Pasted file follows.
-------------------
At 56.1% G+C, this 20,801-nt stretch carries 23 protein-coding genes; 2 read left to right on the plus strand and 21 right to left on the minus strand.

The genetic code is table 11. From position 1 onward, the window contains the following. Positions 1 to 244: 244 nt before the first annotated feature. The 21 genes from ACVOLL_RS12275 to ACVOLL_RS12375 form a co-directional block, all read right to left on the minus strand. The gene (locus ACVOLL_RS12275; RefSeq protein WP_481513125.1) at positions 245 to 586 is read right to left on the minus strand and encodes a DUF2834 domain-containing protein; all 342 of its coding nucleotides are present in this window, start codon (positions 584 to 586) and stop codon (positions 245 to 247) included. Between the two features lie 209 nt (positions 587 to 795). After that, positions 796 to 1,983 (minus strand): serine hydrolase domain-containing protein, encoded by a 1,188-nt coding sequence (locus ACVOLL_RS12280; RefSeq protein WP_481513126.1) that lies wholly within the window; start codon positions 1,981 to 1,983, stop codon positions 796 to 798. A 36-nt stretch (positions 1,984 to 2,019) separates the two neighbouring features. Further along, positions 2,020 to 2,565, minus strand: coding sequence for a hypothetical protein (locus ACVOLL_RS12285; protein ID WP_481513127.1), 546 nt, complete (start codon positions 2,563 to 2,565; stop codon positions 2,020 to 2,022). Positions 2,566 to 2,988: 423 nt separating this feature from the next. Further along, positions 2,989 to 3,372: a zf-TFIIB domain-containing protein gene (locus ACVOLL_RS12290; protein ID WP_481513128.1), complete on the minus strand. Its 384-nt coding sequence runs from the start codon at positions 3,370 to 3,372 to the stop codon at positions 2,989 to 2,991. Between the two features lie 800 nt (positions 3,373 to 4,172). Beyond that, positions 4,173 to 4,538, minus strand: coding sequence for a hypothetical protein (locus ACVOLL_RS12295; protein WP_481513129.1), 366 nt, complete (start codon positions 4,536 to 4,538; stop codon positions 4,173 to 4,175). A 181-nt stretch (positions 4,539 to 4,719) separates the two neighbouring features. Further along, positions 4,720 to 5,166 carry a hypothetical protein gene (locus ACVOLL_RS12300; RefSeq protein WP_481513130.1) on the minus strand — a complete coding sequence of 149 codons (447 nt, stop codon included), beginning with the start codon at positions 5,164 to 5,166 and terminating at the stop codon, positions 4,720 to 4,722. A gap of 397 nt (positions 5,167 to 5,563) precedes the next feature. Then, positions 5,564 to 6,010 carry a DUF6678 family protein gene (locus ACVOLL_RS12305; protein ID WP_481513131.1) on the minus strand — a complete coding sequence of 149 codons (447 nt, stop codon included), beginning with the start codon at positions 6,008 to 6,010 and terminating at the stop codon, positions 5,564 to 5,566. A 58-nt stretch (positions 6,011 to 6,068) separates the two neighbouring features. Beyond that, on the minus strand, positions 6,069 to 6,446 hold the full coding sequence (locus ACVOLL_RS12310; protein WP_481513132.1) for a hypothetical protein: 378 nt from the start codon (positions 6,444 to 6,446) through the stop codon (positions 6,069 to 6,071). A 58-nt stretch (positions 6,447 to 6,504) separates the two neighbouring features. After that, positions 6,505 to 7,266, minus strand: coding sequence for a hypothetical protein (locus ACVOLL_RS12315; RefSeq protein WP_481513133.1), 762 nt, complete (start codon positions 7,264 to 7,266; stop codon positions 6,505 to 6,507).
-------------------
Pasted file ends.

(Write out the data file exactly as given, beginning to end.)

At 56.1% G+C, this 20,801-nt stretch carries 23 protein-coding genes; 2 read left to right on the plus strand and 21 right to left on the minus strand.

The genetic code is table 11. From position 1 onward, the window contains the following. Positions 1 to 244: 244 nt before the first annotated feature. The 21 genes from ACVOLL_RS12275 to ACVOLL_RS12375 form a co-directional block, all read right to left on the minus strand. The gene (locus ACVOLL_RS12275; RefSeq protein WP_481513125.1) at positions 245 to 586 is read right to left on the minus strand and encodes a DUF2834 domain-containing protein; all 342 of its coding nucleotides are present in this window, start codon (positions 584 to 586) and stop codon (positions 245 to 247) included. Between the two features lie 209 nt (positions 587 to 795). After that, positions 796 to 1,983 (minus strand): serine hydrolase domain-containing protein, encoded by a 1,188-nt coding sequence (locus ACVOLL_RS12280; RefSeq protein WP_481513126.1) that lies wholly within the window; start codon positions 1,981 to 1,983, stop codon positions 796 to 798. A 36-nt stretch (positions 1,984 to 2,019) separates the two neighbouring features. Further along, positions 2,020 to 2,565, minus strand: coding sequence for a hypothetical protein (locus ACVOLL_RS12285; protein ID WP_481513127.1), 546 nt, complete (start codon positions 2,563 to 2,565; stop codon positions 2,020 to 2,022). Positions 2,566 to 2,988: 423 nt separating this feature from the next. Further along, positions 2,989 to 3,372: a zf-TFIIB domain-containing protein gene (locus ACVOLL_RS12290; protein ID WP_481513128.1), complete on the minus strand. Its 384-nt coding sequence runs from the start codon at positions 3,370 to 3,372 to the stop codon at positions 2,989 to 2,991. Between the two features lie 800 nt (positions 3,373 to 4,172). Beyond that, positions 4,173 to 4,538, minus strand: coding sequence for a hypothetical protein (locus ACVOLL_RS12295; protein WP_481513129.1), 366 nt, complete (start codon positions 4,536 to 4,538; stop codon positions 4,173 to 4,175). A 181-nt stretch (positions 4,539 to 4,719) separates the two neighbouring features. Further along, positions 4,720 to 5,166 carry a hypothetical protein gene (locus ACVOLL_RS12300; RefSeq protein WP_481513130.1) on the minus strand — a complete coding sequence of 149 codons (447 nt, stop codon included), beginning with the start codon at positions 5,164 to 5,166 and terminating at the stop codon, positions 4,720 to 4,722. A gap of 397 nt (positions 5,167 to 5,563) precedes the next feature. Then, positions 5,564 to 6,010 carry a DUF6678 family protein gene (locus ACVOLL_RS12305; protein ID WP_481513131.1) on the minus strand — a complete coding sequence of 149 codons (447 nt, stop codon included), beginning with the start codon at positions 6,008 to 6,010 and terminating at the stop codon, positions 5,564 to 5,566. A 58-nt stretch (positions 6,011 to 6,068) separates the two neighbouring features. Beyond that, on the minus strand, positions 6,069 to 6,446 hold the full coding sequence (locus ACVOLL_RS12310; protein WP_481513132.1) for a hypothetical protein: 378 nt from the start codon (positions 6,444 to 6,446) through the stop codon (positions 6,069 to 6,071). A 58-nt stretch (positions 6,447 to 6,504) separates the two neighbouring features. After that, positions 6,505 to 7,266, minus strand: coding sequence for a hypothetical protein (locus ACVOLL_RS12315; RefSeq protein WP_481513133.1), 762 nt, complete (start codon positions 7,264 to 7,266; stop codon positions 6,505 to 6,507).